Center for American Progress Says WTE Reduces GHG

The Center for American Progress, a well respected think tank in Washington, DC, recently published a white paper entitled, "Energy From Waste Can Help Curb Greenhouse Gas Emissions," in which it relates the myriad environmental benefits associated with waste-to-energy.  The paper, written by Matt Kasper, lays out the importance of waste-to-energy in promoting sustainable waste management and clean renewable energy.  Kasper notes EPA research that shows for every ton of garbage processed at a waste-to-energy facility, approximately one ton of emitted carbon-dioxide equivalent in the atmosphere is prevented.  The United States is missing a large opportunity to improve its greenhouse footprint by not increasing demand for waste-to-energy.  As the report concludes, "Both energy from waste and recycling and composting efforts are a win-win-win for the United States."  The report adds that "EfW generates clean electricity, decreases greenhouse gases that would have been emitted from landfills and fossil-fuel power plants, and pairs well with increased recycling rates in states."

Democratic Governors Support WTE as a Job Creator

Waste-to-energy "often brings greenhouse gas mitigating, baseload renewable energy and significant jobs through both the construction and operation of plants," according to the Democratic Governors' Association (DGA).  In a paper entitled, "Opportunities to Increase and Diversify Domestic Energy Resources: A Path Forward for States to Create and Retain Jobs", DGA recognizes that trash is converted into energy at facilities throughout the U.S. and serves as a sustainable baseload renewable energy resource, adding to our fuel diversity.  The boost to the economy provided by waste-to-energy is evidenced by the expansion of the HPOWER facility in Hawaii, which created 400 construction jobs and will employ 34 full-time employees, as well as contribute millions in direct and indirect spending to the local economy.

ERC Commends President Obama for Renewable Focus

The Energy Recovery Council, along with the Biomass Power Association and the National Hydropower Association, today praised the Obama Administration’s proposed budget for Fiscal Year 2014. The budget contains a provision to permanently extend the production tax credit (PTC) for renewable energy sources.  “This is just the kind of policy that our industry needs to grow and thrive,” said Ted Michaels, President of Energy Recovery Council. “Extending the PTC for renewables is a responsible step that helps our country establish stable, reliable, domestic, and diverse sources of energy.”  A permanent PTC extension would be a major boon to the biomass, hydropower and waste-to-energy industries, as it would provide the stability and continuity that will help attract private investment for facilities that are proposed or under construction. It also signals greater long-term federal support for the development of renewables. Historically, the credit must be renewed every few years, which can cause financial uncertainty.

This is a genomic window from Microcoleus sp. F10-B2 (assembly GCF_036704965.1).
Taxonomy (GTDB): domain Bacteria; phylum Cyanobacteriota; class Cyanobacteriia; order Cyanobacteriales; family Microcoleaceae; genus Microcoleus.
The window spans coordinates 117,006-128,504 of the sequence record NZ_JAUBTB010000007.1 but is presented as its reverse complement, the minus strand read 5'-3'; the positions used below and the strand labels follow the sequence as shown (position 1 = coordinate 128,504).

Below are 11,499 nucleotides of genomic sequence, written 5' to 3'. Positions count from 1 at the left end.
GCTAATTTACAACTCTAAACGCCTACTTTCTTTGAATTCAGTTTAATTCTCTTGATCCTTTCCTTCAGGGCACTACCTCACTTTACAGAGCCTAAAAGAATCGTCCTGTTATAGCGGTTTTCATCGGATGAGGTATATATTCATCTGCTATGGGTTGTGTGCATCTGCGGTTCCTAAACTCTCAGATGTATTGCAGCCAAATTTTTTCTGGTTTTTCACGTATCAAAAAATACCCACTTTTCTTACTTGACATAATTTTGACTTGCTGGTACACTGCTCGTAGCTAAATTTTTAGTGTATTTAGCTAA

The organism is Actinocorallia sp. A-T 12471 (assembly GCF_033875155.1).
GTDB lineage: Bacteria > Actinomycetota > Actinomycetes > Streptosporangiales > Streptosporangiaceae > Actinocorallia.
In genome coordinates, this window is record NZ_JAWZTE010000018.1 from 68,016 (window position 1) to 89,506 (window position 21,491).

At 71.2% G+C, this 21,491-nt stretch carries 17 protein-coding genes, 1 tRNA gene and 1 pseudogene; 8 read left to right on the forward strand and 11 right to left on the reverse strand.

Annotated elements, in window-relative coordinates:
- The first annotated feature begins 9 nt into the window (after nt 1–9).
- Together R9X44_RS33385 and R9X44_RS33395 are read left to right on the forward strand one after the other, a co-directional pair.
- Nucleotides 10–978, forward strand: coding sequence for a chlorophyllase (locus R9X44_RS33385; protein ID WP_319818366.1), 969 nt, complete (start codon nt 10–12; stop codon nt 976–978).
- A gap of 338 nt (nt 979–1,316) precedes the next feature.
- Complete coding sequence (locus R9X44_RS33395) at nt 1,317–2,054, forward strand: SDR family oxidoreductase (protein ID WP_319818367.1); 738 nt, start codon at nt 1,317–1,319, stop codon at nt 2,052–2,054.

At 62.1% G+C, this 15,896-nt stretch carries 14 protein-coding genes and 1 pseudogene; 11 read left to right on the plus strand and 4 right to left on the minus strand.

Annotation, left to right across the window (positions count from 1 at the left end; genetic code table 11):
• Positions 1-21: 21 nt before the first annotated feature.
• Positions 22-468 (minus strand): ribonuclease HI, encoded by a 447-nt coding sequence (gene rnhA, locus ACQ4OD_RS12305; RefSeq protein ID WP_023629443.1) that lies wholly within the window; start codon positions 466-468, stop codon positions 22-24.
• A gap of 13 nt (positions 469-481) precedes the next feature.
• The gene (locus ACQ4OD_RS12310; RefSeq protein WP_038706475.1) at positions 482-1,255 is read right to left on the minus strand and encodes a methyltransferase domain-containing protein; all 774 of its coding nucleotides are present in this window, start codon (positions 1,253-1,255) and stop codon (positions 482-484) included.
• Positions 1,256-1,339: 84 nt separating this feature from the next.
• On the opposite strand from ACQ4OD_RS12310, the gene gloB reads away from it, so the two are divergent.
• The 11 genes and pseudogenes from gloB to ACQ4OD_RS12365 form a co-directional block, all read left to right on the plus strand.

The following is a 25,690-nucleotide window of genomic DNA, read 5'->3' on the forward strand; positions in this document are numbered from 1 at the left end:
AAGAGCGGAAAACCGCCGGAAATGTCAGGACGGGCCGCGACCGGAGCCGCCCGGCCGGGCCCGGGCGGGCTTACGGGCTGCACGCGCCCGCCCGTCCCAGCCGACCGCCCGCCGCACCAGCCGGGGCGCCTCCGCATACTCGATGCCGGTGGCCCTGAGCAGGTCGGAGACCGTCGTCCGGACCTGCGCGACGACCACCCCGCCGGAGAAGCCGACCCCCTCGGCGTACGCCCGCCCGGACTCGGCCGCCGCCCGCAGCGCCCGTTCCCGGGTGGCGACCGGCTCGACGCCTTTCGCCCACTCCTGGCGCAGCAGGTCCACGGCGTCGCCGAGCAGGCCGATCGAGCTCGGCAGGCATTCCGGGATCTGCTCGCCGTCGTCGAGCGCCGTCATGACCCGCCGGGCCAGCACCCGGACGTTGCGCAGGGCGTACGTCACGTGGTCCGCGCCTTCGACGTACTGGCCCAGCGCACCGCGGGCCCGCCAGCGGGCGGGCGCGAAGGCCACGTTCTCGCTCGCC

WTE is an Economic Force in Connecticut

A report was released this week by Eileen Berenyi of Governmental Advisory Associates highlighting the total statewide economic contribution of waste-to-energy in Connecticut ($428 million).  The six waste-to-energy plants in Connecticut employ 381 workers, who earn $32.7 million in wages, salaries and benefits.  In addition, there are 558 additional full time equivalent jobs that were created in Connecticut outside the WTE sector, with those employees earning $27.4 million in wages, salaries and benefits.  Therefore, total direct and indirect jobs in Connecticut sustained by the waste-to-energy industry equals 939 full-time equivalent jobs with $60 million in wages, salaries and benefits.

Green Conversion Systems Will Operate the Pinellas WTE Facility

Green Conversion Systems (Rye, New York) has completed the acquisition of the operating contract for the Pinellas County (FL) waste-to-energy facility from Veolia ES North America.  The facility has the ability to process approximately 3,150 tons per day of municipal solid waste and generates approximately 75 megawatts of renewable electricity for sale to Progress Energy.  Thomas (Tommy) Murphy, with twenty six years of experience in the Energy from Waste field, will transition from Veolia to join GCS.  Murphy’s goal, in joining the senior GCS team led by founder and Chief Executive Officer Marc McMenamin, will be to lend his considerable experience to GCS greenfield development activity and maximizing the opportunity provided by the Pinellas acquisition.  Green Conversion Systems is a privately owned developer and now operator of energy from waste facilities in North America and the Caribbean.  GCS was founded in 2008 and is the exclusive North American technology partner of Fisia Babcock (FBE) headquartered in Germany.